Ferraro Legacy: A Timeline of Women in National Politics

Geraldine Ferraro died on Saturday in Boston. Ferraro served as Walter Mondale’s running mate in the 1984 presidential election and was the first female and Italian-American to do so.

Ferraro succumbed to multiple myeloma, a cancer of the blood and rare diagnosis. In the 12 years during which the illness affected her, Ferraro worked as a news commentary contributor on two major networks and supported Hillary Clinton’s run for presidency.

Ferraro inspired females of all ages and set the precedent for women in national politics.

1984: Geraldine Ferraro Accepts VP Candidate Nomination

Ferraro is most remembered for her work on the Mondale campaign of 1984. Ferraro served as the first female vice presidential candidate for a major political party in the United States.

Prior to her VP run, Ferraro served in Congress. Ferraro was a school teacher and held multiple degrees and served as a lawyer in private practice and as a district attorney in Queens, New York.

During her VP candidacy, Ferraro was the target of many gender-biased insults from her opponents.

Ferraro was noted for making political issues personal. She addressed issues such as war drafting and abortion by remarking on her own life and familial situations.

2001: Condoleezza Rice Becomes National Security Adviser, Secretary of State

Condoleezza Rice served as the 66th secretary of state. Rice was second female to achieve this position (after Madeleine Albright in the Clinton administration) as well as the second African-American to hold this office (after Colin Powell).

Rice was charged with representing and defending the George W. Bush administration, often plagued by foreign disapproval of the war in Iraq. Representing the Republican Party, Rice is noted for her loyalty and efficiency.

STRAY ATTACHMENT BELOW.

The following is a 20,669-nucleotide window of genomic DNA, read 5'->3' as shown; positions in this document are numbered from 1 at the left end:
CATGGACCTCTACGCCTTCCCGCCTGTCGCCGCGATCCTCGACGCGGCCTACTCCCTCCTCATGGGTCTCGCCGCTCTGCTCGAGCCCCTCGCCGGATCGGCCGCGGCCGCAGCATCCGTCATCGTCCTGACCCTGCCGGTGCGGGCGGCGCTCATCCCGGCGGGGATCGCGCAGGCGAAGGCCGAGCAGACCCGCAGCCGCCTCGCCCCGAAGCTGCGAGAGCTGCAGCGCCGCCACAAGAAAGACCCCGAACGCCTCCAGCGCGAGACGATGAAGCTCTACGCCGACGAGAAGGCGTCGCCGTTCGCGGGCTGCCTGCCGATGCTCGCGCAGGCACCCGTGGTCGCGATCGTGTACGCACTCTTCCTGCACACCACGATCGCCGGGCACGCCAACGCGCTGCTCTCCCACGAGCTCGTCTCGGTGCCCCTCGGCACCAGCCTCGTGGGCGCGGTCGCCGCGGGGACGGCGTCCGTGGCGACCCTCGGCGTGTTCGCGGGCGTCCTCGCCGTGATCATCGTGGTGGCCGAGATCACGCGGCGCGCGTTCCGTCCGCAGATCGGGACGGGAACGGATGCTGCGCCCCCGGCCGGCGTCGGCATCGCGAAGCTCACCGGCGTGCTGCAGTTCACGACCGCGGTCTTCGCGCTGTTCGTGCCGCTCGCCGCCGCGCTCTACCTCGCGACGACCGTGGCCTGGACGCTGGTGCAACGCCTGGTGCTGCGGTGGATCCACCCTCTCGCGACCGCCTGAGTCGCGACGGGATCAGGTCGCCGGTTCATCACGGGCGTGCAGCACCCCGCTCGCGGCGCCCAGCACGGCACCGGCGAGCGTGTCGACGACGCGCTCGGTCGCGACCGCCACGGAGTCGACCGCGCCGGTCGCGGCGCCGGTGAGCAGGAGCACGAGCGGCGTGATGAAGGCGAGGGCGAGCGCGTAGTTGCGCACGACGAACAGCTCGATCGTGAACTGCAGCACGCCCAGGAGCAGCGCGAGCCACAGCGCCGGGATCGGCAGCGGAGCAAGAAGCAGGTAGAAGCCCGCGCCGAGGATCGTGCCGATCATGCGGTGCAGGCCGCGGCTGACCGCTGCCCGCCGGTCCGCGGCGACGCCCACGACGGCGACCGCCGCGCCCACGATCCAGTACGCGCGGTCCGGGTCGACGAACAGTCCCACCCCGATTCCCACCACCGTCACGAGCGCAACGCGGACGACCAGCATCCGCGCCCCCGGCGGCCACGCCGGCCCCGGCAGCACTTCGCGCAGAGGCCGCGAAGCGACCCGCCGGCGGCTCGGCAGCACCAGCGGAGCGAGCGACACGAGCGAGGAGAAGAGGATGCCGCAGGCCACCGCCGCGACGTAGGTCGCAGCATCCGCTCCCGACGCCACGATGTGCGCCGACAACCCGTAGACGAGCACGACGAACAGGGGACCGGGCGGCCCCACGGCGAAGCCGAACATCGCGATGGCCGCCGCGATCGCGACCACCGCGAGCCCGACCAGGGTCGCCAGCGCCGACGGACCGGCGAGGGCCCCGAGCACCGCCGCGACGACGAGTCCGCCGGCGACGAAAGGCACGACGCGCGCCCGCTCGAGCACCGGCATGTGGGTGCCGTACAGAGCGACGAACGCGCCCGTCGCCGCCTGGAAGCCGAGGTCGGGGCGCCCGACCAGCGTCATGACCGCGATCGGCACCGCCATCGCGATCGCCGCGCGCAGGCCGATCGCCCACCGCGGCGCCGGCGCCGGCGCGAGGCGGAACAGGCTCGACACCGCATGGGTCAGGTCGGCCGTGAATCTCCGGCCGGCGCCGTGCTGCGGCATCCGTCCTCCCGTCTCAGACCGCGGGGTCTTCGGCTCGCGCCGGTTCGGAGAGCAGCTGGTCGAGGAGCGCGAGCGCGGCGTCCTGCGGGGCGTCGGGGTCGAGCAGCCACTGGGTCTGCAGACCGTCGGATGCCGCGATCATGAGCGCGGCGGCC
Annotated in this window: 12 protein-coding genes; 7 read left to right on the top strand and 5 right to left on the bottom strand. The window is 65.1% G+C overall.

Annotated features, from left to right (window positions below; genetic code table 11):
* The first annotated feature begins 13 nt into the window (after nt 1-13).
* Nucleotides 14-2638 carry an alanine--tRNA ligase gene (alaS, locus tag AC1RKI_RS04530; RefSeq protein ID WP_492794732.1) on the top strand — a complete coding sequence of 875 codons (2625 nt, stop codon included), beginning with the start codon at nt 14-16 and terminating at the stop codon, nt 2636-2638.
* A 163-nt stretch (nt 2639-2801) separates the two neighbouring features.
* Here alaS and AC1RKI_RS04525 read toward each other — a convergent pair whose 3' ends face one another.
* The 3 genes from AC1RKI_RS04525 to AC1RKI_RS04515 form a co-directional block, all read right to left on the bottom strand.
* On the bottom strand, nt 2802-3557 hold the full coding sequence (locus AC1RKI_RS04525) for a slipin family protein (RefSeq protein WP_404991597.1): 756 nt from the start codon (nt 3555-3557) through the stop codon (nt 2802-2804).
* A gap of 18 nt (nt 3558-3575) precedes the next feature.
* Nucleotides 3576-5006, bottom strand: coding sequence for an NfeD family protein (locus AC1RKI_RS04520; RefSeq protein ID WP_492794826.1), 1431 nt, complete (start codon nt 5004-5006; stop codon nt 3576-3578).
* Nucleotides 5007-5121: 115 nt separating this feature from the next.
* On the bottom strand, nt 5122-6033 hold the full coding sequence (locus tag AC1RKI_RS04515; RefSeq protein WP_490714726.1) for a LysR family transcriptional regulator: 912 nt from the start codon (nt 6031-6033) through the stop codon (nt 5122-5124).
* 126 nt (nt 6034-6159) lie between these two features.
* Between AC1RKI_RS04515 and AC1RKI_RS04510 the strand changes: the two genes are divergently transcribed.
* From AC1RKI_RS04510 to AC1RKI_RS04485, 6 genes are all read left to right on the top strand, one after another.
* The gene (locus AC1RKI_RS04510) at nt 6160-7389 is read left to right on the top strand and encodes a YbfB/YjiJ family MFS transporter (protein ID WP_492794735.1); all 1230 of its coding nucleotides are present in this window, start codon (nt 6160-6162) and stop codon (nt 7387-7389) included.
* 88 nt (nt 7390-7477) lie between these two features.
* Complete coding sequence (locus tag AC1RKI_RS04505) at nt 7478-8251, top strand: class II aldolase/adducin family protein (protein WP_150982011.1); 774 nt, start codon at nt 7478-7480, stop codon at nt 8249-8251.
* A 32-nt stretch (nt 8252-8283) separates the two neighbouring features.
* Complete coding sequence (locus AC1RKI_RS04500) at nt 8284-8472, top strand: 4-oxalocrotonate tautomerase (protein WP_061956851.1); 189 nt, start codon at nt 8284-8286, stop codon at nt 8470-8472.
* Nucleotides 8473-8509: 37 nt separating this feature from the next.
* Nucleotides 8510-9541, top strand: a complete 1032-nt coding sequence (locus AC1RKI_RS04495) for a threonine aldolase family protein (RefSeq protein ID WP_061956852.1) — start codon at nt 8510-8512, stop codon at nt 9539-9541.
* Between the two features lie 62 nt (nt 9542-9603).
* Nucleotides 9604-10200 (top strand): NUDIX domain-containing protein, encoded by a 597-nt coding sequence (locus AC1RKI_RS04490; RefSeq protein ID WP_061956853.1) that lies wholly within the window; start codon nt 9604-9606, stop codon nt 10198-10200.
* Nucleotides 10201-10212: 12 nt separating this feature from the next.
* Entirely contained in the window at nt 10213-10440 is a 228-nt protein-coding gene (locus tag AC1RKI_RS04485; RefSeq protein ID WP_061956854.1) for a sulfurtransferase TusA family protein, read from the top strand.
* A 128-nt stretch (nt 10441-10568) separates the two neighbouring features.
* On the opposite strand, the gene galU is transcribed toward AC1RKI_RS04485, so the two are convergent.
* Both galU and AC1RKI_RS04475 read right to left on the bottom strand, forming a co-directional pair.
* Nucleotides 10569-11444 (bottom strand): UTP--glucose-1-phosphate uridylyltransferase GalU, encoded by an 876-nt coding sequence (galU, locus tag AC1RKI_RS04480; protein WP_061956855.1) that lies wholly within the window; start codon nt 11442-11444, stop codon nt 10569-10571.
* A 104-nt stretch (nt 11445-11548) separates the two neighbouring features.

Rice was also appointed as National Security Adviser during the Bush administration. Rice was the first woman to hold this position.

Beyond her political accomplishments, Rice is regarded as a useful thinker and strategist. Gifted with a creative mind, Rice is also an accomplished musician. She presently works in the private sector at Stanford University.

2008: Hillary Clinton Runs for President; Becomes Secretary of State

As a former senator and first lady, Hillary Rodham Clinton was never known for being passive. As wife of President Bill Clinton, Hillary pursued an active role in health care reform and used her legal background to advise the president on national issues.

In 2008, Clinton used personal and funds raised through HillPAC to run for president. Clinton narrowly lost the nomination for the Democratic Party to Barack Obama, but later accepted the position of Secretary of State in the Obama Administration.

Because of trailblazers such as Ferraro, Rice and Clinton, the numbers of women in politics and political studies has increased. In 2009, 17 female senators served concurrently.